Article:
A messy room
"Hotel from hell," "roach motel," "flea bag" and on and on to describe an accommodation that didn't meet our minimum requirements for a good night's sleep. Mikael Hafstrom's 1408 fits all descriptors and some movies as well such as Psycho, Hostel, Vacancy, and Bug. The titular number refers to the room no one is allowed to use at NYC's Dolphin Hotel (perhaps based on an infamous room at San Diego's Hotel del Coronado). As the manager, Gerald Olin (Samuel L. Jackson), warns, "It's a fuckin' evil room."
It's Stephen King territory all right: Famous debunking-ghost-stories writer Mike Enslin (John Cusack, having inn problems as he did in Identity, 2003) visits the room, after hammering the management to let him in, to write about it as another in a line of fictional horror homes. As with The Shining, disbelievers should become believers, in this case within an hour?no one has ever lasted more, including the over 50 deaths since the early 20th century.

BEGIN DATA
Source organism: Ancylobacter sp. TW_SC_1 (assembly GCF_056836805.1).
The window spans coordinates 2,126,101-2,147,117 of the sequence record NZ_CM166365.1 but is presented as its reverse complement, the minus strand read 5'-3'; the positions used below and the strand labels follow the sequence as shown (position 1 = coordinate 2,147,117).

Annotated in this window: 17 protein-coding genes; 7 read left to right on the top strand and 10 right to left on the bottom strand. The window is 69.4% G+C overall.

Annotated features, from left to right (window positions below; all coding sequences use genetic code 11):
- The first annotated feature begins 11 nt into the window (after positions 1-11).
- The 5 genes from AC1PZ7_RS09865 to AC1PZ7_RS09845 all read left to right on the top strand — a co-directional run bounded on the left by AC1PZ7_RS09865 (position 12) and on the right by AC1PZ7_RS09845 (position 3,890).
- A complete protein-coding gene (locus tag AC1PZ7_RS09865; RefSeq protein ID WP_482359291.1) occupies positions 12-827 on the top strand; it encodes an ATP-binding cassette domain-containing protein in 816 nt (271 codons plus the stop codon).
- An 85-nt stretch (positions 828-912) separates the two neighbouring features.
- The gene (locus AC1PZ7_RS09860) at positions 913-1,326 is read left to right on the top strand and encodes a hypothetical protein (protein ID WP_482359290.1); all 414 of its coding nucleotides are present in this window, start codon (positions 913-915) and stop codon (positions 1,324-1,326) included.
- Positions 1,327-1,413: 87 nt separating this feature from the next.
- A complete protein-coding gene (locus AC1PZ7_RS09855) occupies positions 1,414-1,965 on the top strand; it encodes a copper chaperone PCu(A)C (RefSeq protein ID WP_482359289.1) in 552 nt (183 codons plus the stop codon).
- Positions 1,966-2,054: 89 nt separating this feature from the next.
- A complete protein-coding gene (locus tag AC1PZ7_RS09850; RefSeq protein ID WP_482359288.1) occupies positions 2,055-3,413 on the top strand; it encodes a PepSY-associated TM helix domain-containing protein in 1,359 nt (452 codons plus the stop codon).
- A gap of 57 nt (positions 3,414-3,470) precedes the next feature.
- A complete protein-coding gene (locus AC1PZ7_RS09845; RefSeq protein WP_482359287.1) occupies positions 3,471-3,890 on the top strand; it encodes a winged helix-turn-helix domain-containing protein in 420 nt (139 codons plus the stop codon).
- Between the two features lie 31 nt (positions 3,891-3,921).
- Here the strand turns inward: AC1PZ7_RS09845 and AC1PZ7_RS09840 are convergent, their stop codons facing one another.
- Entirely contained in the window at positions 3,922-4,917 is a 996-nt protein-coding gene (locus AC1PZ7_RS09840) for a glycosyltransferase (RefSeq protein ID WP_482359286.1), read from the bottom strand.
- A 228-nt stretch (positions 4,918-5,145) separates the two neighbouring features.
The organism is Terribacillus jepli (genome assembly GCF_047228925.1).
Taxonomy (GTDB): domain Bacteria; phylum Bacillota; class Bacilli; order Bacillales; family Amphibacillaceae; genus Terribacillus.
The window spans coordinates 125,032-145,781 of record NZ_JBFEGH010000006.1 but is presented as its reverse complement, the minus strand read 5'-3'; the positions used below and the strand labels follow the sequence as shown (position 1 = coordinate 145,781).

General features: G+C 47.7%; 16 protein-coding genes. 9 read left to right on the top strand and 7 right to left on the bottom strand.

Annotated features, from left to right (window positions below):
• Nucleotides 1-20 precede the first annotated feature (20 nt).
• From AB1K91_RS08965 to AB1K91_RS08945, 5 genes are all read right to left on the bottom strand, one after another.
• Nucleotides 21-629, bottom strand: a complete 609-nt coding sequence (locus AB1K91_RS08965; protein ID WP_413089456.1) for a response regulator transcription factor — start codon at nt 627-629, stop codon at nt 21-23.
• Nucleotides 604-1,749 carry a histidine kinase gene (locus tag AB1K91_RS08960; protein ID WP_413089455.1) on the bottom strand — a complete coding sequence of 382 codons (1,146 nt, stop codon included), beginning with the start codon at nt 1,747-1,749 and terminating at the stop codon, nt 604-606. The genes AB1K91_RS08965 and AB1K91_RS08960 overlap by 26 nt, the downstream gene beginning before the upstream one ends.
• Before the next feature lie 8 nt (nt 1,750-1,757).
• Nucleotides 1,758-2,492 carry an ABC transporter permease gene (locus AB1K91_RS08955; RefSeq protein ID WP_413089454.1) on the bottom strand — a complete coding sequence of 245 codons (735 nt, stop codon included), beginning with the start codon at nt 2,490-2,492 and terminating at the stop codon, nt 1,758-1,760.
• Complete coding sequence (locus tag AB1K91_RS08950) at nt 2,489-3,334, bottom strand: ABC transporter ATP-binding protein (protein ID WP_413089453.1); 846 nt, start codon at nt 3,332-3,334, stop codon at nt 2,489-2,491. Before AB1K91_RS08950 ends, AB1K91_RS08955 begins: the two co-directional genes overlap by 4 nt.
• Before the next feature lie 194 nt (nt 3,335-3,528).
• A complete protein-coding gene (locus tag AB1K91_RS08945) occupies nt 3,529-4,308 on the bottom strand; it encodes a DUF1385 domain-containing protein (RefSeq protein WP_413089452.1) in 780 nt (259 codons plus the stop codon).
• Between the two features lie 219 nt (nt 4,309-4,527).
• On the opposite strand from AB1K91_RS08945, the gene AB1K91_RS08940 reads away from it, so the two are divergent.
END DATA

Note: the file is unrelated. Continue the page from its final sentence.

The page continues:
But clich?d horrors like bleeding walls and uncontrollable hot water faucets are just part of the complex world of this genre. Enslin's loss of a daughter preys on his memory and becomes real in the miasma of the chamber, where what's real and imagined are never clearly defined, resting on the genre staple of the mad mind mirroring the mad hell outside. In effect the story certifies ghosts if you minimally accept the presence of departed loved ones in our minds.
After a haunting exposition with some deafening silence and a spirited argument between Enslin and Olin worth seeing, the plot devolves into clich?s about madness made visible through genre staples. The twists at the end aren't up to the similarly eerie Sixth Sense, but Cusack and Jackson are worth watching.
Like the 13th floor, room 1408 should be the one to avoid if you have a choice. The movie 1408 is not as scary as you hoped, but it sure is a messy room. So much for maid service.